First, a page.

( – promoted by navajo)
The United States government and American historians have been as reluctant to acknowledge women leaders among Indian nations as they have been acknowledging women warriors. The fact is that many Indian nations have had women leaders. In the many treaty councils which the United States held with the Indian nations, it was unusual for the United States to allow Indian women to speak.
In 1831, when the Sauk returned to their traditional village of Saukenuk in Illinois, the Americans called up a force of 700 militia volunteers to protect the citizens of the state from the Sauk invasion. The Sauk were determined to remain peaceful and met in council with the Americans. The Americans wanted the Sauk to move to new lands west of the Mississippi River. Black Hawk informed General Gaines that the women own the fields, not the men. The Sauk then selected a woman to speak for them. She told the Americans that the women owned the fields, not the tribe, and that the women had never sold any of the land nor consented to the transfer of it to the United States. Gaines simply dismissed her comments saying that the President did not send him to make treaties with women nor to hold council with them.
Some of the Indian women leaders which have been recorded by the Europeans are briefly described below.
In 1656, Anne, also known as Queen Anne, assumed leadership of the Pamunkey in Virginia, a tribe which was a part of the Powhatan Confederacy.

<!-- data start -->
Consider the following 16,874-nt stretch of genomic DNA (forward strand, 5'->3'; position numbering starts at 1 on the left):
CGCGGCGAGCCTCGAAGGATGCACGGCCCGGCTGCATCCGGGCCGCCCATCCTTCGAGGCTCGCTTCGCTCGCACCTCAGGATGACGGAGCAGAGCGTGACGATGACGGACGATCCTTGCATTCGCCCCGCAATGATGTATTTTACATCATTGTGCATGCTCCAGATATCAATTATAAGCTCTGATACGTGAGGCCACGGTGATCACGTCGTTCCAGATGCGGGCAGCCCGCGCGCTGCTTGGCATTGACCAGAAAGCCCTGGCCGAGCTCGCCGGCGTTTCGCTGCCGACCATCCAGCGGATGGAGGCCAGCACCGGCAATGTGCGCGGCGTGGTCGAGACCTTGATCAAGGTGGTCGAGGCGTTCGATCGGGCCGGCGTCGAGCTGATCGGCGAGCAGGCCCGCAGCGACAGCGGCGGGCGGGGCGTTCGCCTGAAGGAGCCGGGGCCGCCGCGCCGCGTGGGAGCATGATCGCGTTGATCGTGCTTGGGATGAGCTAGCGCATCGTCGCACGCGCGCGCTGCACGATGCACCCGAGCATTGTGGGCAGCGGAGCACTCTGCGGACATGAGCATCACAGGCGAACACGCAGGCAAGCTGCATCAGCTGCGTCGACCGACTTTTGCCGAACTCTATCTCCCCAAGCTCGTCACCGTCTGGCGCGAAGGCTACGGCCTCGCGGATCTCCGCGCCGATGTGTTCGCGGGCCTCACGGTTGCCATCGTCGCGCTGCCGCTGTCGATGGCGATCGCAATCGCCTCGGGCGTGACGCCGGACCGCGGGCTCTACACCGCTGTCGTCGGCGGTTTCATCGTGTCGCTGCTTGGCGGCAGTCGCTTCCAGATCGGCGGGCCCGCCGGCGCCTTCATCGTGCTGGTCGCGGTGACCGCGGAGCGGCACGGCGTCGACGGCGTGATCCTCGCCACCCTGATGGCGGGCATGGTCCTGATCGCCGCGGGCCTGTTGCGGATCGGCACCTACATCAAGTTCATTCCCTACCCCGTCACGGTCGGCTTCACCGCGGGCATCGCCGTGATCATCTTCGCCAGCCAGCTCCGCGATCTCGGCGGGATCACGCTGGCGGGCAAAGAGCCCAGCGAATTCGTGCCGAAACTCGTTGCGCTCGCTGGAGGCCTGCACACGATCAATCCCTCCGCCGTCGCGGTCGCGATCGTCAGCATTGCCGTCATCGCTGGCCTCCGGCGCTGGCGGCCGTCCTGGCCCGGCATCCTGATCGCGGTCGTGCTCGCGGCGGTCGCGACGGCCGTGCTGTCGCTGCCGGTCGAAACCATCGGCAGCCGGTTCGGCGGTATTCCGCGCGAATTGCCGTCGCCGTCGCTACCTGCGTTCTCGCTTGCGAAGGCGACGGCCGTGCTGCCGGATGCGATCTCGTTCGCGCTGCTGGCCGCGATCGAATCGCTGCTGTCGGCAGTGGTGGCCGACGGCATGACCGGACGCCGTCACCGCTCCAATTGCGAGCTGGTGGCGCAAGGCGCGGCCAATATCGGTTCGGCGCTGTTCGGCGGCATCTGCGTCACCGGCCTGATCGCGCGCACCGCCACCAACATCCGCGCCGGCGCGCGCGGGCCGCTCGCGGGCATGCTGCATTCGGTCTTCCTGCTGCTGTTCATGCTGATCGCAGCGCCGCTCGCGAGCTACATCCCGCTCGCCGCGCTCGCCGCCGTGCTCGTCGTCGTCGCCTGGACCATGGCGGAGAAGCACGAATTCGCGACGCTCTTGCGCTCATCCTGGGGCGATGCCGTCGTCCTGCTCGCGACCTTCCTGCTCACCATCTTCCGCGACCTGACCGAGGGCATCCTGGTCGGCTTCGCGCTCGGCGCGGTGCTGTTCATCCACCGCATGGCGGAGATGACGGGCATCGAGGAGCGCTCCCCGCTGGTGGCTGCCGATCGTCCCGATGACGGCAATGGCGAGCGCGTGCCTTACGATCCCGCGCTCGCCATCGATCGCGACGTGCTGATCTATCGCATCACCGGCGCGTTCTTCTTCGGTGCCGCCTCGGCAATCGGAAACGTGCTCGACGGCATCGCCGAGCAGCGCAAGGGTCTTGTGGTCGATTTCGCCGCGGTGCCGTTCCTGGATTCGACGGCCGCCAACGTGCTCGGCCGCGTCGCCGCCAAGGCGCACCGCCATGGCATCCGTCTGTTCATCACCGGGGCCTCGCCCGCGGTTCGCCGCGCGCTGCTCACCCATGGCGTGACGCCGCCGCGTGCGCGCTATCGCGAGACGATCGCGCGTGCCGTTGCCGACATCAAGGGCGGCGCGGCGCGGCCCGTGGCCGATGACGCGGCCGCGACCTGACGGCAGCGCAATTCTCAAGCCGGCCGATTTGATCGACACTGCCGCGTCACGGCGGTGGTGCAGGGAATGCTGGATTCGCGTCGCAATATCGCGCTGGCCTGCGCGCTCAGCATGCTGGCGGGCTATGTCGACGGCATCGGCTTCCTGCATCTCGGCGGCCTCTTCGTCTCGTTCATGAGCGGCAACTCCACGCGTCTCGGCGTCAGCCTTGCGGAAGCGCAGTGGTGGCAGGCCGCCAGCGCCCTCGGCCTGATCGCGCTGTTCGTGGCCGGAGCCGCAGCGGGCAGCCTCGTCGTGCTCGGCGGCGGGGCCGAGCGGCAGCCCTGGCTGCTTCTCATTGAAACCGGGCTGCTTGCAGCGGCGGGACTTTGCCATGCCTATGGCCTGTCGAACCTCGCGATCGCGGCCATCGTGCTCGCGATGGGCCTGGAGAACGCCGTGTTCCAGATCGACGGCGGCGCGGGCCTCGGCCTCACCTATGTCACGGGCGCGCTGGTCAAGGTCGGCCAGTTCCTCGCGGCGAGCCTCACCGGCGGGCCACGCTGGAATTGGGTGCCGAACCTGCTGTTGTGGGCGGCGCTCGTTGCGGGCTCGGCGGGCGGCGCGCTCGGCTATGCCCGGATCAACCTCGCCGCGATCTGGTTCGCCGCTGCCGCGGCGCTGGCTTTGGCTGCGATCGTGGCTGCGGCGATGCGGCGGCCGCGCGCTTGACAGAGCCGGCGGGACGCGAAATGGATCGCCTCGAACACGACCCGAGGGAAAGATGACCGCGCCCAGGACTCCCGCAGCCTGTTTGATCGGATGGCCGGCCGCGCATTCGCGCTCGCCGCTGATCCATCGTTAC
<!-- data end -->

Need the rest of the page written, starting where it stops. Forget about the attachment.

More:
In 1674, Awashonks became the sachem of the Saconnet band of the Wampanoag in Massachusetts.
In 1760, Spanish priest Gaspár José de Solís encountered a Caddo village in Texas, which was governed by a woman whom he calls Santa Adiva. He reported that she was married to five men, lived in a large house, and that people from other Caddo villages brought gifts to her.
In 1785, Toypurina (Gabrielino) convinced Indians from six California villages to participate in a revolt against the San Gabriel Mission. Toypurina was a medicine woman who was considered to have killed people with her magic, but the priests and soldiers had been warned and the insurgents were arrested. At her trial, Toypurina denounced the Spanish for trespassing on and destroying Indian lands. Most of the Indians were sentenced to 20 lashes and Toypurina was deported to the San Carlos Mission.
In the 1780s, Net-no-kwa was an Ottawa who was living among the Ojibwa. She was acknowledged as a powerful traditional leader. Her hunting dreams gave her the power to help her people find food during times of scarcity. She was also a participant in the Midewiwin Society (a formal, religious and healing society) which enhanced her authority.
In the late 1700s, Blue Robed Cloud, Ojibwa, was a spiritual leader who had received great power from a vision during her first menstrual vision quest. This power was used to help male hunters in finding game.
In 1809 Kauxuma-nupika (“Gone to the Spirits”), a Kootenai woman who had been married to a non-Indian for a year, returned to her people in Montana and British Columbia and announced that she had been transformed into a man. He/she claimed to have acquired great spiritual power, including the power to foretell the coming of diseases. Kauxuma-nupika became both a spiritual and political leader and was acknowledged as a chief by the non-Indian traders.